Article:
Recovery from alcoholism is a lifelong journey. Unlike many other vices, alcoholism impacts others, and this can be a good thing when it’s brought to your attention.
Addiction and the family have a direct relationship, and it’s up to you to ensure you’re doing everything you can to stay clean and sober.
Along with discovering sober activities in which to engage, a great way to ensure long-term success is to learn about easily-overlooked aspects of addiction. Codependency and alcoholism go hand-in-hand, and, when allowed to continue, this concoction can throw you off the right path.
Put the power back in your hands by understanding the relationship between codependency and addiction and how you can control it.
What is Codependency?
Before we can learn how to prevent something, we have to know what it is. So, just what is codependency? In a nutshell, it’s a relationship pattern in which one person continually puts the needs of another person ahead of their own.
When codependency and addiction coexist in a relationship, they reinforce each other and can cause serious issues in the family dynamic.
Addiction and the family is a touchy subject. When an alcoholic is codependent on a family member, just some of the behaviors they begin to pick up include:
- Allowing someone to make big decisions for them
- Feeling like they are unable to think on their own
- Feeling they are unable to achieve financial independence
The trouble with codependency is that it tends to allow the addict to continue in unhealthy behaviors that contribute to further alcohol abuse.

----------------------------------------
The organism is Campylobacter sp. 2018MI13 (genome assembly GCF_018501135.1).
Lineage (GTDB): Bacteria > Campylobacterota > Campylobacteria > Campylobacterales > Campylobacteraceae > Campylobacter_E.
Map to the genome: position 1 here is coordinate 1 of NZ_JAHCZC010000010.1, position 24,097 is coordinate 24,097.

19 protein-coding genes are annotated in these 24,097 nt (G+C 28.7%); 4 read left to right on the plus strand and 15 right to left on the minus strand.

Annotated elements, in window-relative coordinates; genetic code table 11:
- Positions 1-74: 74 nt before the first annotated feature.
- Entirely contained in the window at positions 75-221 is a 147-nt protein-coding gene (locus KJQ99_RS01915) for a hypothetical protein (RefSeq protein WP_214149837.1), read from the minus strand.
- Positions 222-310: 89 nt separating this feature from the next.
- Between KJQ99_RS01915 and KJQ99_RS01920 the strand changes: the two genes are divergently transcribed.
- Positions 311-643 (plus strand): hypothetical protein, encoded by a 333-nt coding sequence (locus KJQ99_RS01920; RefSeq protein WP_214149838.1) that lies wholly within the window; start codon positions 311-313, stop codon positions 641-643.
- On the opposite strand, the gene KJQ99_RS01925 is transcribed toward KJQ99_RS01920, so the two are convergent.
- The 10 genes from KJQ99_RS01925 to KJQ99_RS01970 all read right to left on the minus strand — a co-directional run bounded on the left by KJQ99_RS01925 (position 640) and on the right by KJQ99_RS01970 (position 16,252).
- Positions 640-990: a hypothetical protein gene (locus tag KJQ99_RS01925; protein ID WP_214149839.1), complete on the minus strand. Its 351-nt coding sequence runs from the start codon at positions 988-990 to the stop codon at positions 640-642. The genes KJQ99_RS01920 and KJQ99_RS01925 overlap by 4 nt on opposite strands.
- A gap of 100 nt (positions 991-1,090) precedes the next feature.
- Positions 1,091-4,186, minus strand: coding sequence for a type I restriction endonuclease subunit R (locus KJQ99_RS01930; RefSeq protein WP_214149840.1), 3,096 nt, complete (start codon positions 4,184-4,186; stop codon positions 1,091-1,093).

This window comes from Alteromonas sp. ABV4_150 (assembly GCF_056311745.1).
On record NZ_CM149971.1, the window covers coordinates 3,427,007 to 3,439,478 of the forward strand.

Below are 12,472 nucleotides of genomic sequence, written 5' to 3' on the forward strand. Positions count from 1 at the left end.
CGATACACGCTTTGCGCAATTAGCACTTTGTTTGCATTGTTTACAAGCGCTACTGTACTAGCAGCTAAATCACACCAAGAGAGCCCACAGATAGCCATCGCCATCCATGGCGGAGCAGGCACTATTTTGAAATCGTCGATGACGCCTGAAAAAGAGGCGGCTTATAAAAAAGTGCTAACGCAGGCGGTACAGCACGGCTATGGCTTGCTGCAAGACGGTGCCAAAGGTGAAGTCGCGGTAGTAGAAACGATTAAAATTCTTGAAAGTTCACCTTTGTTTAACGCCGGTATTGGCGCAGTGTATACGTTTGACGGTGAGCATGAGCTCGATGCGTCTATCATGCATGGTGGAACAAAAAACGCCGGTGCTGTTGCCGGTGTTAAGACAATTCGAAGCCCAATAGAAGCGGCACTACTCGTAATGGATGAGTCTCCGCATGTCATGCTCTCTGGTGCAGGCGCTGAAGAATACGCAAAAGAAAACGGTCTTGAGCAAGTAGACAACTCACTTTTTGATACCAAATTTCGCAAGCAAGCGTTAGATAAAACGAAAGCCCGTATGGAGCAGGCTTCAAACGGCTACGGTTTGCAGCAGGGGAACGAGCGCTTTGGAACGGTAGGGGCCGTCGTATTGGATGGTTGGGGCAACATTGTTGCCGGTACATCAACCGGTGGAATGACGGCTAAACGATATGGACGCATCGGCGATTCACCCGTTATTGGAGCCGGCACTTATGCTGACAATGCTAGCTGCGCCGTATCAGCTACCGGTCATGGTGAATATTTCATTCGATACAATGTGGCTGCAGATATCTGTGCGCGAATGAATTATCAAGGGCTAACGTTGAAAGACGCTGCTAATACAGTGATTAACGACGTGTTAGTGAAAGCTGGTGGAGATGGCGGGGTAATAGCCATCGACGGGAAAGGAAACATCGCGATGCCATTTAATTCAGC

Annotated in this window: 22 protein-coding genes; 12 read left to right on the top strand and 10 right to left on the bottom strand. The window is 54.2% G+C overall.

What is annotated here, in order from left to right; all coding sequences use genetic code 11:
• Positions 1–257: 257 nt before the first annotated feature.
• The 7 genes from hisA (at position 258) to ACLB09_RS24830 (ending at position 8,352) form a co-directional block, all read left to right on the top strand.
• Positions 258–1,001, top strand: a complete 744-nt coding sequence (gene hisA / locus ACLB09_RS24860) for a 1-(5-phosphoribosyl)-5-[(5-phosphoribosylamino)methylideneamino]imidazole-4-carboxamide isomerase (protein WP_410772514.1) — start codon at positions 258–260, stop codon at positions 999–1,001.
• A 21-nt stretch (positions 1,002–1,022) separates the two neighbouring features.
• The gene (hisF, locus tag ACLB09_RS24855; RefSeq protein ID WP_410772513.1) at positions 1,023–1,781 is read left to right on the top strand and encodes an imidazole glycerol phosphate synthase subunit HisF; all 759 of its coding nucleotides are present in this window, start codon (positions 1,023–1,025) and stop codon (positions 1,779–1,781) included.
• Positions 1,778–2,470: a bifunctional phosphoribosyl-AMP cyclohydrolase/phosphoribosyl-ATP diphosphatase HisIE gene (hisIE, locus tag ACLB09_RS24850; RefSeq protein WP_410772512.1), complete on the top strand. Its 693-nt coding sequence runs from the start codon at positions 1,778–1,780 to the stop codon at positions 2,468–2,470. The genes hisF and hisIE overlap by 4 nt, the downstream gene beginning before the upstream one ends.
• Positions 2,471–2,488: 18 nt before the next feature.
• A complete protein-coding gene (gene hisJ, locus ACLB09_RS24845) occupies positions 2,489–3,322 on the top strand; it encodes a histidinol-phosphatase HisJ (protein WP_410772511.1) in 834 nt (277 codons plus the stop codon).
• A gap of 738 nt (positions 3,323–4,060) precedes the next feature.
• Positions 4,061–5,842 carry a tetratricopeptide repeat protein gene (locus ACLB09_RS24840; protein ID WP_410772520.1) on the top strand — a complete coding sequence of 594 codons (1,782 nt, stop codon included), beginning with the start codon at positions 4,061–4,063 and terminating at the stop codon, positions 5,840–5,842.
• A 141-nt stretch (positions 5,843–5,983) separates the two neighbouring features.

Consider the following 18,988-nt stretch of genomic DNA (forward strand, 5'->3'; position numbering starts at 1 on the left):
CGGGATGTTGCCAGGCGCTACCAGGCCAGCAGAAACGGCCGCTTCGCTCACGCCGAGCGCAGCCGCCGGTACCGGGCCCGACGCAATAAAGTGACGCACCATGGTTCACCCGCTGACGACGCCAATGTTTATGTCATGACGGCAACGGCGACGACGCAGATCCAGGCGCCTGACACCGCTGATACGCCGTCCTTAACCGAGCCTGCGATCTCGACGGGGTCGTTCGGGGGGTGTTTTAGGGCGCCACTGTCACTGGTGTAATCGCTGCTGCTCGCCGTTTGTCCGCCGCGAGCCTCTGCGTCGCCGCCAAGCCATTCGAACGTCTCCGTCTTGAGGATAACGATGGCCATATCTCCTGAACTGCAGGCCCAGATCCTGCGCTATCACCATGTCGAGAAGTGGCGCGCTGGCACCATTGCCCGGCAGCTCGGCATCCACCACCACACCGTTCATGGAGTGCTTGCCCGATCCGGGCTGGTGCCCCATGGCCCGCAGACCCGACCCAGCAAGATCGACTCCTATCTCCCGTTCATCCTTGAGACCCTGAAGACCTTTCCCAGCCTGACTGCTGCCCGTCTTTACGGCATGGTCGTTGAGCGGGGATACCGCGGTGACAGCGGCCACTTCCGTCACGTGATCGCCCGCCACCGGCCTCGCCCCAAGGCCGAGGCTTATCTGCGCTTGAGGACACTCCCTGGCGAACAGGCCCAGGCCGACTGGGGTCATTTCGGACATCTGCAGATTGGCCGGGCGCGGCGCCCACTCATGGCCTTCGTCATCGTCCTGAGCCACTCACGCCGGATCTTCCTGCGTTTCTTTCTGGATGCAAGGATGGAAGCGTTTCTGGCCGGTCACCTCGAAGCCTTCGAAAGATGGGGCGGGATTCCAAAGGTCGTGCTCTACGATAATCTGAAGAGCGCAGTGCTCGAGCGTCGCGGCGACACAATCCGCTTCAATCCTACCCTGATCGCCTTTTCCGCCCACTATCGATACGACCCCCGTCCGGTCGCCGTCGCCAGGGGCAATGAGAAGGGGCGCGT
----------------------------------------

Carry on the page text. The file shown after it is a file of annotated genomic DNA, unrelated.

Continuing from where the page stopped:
As you well know, alcoholism hinders your ability to maintain responsibilities of daily life. While the caretaker often feels they are doing the alcoholic a favor by helping them make decisions, offering them money, and providing them an outlet, this couldn’t be further from the truth.
A few signs that someone in your life is enabling codependency include:
- They put aside their own personal needs to cater to yours
- You always know you can get money or support from them even if you have to lie about your intentions
- They are always willing to abandon their plans to come to your aid
- Others have pointed out the possibility that they’re enabling your bad behaviors
How to End Codependency and Enjoy a New Normal
Your codependent relationship has become normal to you. You may have even broken off contact with others who care about you for questioning your behaviors and the relationship you have with the caretaker in your situation.
The great news is that, now that you’re armed with knowledge, you can take measures to fixing this problem. The following steps can get you back on the right track without severing the relationship:
- Get sober and stay sober. You have to have a clear mind to stay focused on the goal and fix the problem for the long-term
- Both parties acknowledge that a codependent relationship exists
- Each person accepts the fact that they have contributed to the problem and changes are needed
- Take action to improve communication and end behaviors that contribute to addiction
One Life to Live
You only have one life to live. The past is the past, and there’s nothing you can do to change it. The future, on the other hand, is up to you to forge. Codependency and alcoholism can be a dangerous combination, and it can easily creep into your life.
Now that you understand what it is and how to address it, you are just one step closer to long-term success in your sobriety.
We’re here to help! If you’re ready to take action and end codependency in your relationships, we can help you explore solutions. If you have questions or would like to learn more about sober activities and actions that can keep you on track, contact